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Fed up chasing quotes and proposals? Part 2


In my last blog on the subject of chasing quotes and proposals I explained how finding budget before sending anything will cut down the amount of chasing you’ll have to do. Maybe you’ve mastered that already. My guess will be you are still left chasing some (but fewer). What can you do to cut that chasing still further? Two things. The first thing is to find the real decision cycle. That seems easy enough. (See my next blog for the second, more challenging thing!)

Is finding the decision cycle easy? Well, yes it is, if you do it at the right time and ask the right questions.

Let’s look at the right time. Let’s assume you have built a decent amount of bonding and rapport so the prospect doesn’t see you as an untrustworthy commission-grabbing salesperson but sees you as a partner in solving their problem. You are working on the basis of equal business stature and so you have built in an agreement that you can ask about their decision cycle. You have helped them discover a problem that they want to resolve enough to get the decision made. You have identified an investment level in terms of time money and resources that makes sense to all parties involved. At this point, it would not make any sense for your potential client “Yes, all those things are right- but I’m not going to tell you how I’m going to make the decision. I won’t tell you who is involved or my time scales or the criteria I’m using to decide to go ahead.” If they were suddenly unwilling to share that information with you, it must mean that they don’t trust you enough, or the problem isn’t one they want to fix enough or they aren’t happy to make the investment.

So, timing is important. Asking the right questions is also key to establishing their decision cycle. You can guess what those are. They start with a simple “How do you go about making a decision about something like this?” or variations on that, like “How would you get authorization to go ahead with this?”. If they don’t tell you enough detail (or haven’t worked that detail out yet) you may have to ask more specific questions like “Who else, apart from yourself, is involved in making the decision?” “When does it need to be done by?” “Where will the decision be made?” “How will the decision be made, what criteria will you use?” and even “Why are you making the decision in that way?” That looks like a lot of questions. However, remember you only need ask them if they haven’t already told you. I always find it useful to repeat back to them what they have told me, so they get a sense check that they haven’t missed anything like “Oh! I’d better check with the business owner!”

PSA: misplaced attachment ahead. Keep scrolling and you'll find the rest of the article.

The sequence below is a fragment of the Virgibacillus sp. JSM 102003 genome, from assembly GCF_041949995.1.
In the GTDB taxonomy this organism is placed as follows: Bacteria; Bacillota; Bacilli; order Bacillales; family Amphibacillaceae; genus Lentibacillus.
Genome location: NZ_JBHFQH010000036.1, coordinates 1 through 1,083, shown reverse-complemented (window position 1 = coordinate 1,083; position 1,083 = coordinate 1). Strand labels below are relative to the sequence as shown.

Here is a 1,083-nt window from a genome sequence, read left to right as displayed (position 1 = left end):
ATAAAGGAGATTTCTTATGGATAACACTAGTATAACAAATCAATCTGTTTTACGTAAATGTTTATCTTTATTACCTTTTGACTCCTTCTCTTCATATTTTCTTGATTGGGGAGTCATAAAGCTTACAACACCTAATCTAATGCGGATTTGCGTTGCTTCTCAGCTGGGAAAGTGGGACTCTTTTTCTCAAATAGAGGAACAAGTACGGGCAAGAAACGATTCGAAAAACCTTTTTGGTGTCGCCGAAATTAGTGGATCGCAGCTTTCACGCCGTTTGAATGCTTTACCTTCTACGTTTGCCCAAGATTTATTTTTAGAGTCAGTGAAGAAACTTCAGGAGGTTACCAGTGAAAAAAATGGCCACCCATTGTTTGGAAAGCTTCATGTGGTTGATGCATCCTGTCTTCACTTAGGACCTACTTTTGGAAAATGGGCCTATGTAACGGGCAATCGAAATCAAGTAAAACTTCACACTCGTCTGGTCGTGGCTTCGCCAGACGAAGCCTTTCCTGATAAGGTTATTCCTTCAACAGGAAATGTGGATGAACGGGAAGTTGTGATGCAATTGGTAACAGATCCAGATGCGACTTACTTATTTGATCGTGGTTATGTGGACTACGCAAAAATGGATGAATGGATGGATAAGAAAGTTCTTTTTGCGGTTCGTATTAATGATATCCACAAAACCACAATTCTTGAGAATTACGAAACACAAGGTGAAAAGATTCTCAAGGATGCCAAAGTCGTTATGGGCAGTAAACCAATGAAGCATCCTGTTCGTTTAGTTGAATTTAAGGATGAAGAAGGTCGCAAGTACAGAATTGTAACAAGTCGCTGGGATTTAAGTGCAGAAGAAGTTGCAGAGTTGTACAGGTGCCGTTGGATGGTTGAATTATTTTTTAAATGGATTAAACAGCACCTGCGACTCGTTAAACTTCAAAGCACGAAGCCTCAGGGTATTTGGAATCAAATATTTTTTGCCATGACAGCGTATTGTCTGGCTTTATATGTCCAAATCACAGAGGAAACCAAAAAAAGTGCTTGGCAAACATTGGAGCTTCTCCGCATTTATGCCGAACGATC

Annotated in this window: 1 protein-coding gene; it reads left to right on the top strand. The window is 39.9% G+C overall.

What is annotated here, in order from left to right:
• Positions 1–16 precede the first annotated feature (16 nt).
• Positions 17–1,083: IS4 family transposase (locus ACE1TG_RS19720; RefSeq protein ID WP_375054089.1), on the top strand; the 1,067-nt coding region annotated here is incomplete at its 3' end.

If you ask these questions at the right time, then you are establishing commitment and chasing pretty much goes away. Then, surely all salespeople do this? It saves time ,effort and disappointment (on all sides), it speeds up the sales cycle, improves closing ratios and forecasting accuracy. Basically it means making more money. However, salespeople typically don’t do a good Decision step. Even Sandler-trained salespeople. Why is that?

The biggest reason is fear. Imagine, you have a wonderful prospect who you can help, at the right level of investment. The demonstration is about to be the next step, the bells and whistles of the solution are already ringing in your head in expectation, the quote is about to be sent with all the zeros in the right place, the proposal to finally help your almost-client is about to be crafted. And now you need to put all that in jeopardy for the sake of a few uncomfortable questions. The whole imaginary palace is potentially going to brought tumbling down over this last section of qualification. All that effort to find this prospect, get the right meetings, and to guide them to a solution, is about to be thrown away on some questions your new contact might not want to tell you the answers to. Why would you do that to yourself? Far better, surely, to assume all is well, avoid all that gut-wrench, slide smoothly into the solution part of the meeting and hope nobody notices that you have not the foggiest idea if they will actually buy from you.

If you want to stop chasing proposals, you have to find not only their budget, but also their decision cycle. Don’t skip it. I know it’s tempting to skate over this. I can assure you, if you are weak here, it probably means you’ve already failed earlier in the process and if you don’t do a good job in the Decision step, you might still get the business but you’ve added to the risk that all your hard work was for nothing.

Don't forget to check out my next blog on this subject. You might find it a bit shocking.

Paul Glynn

Paul Glynn

Sandler trainer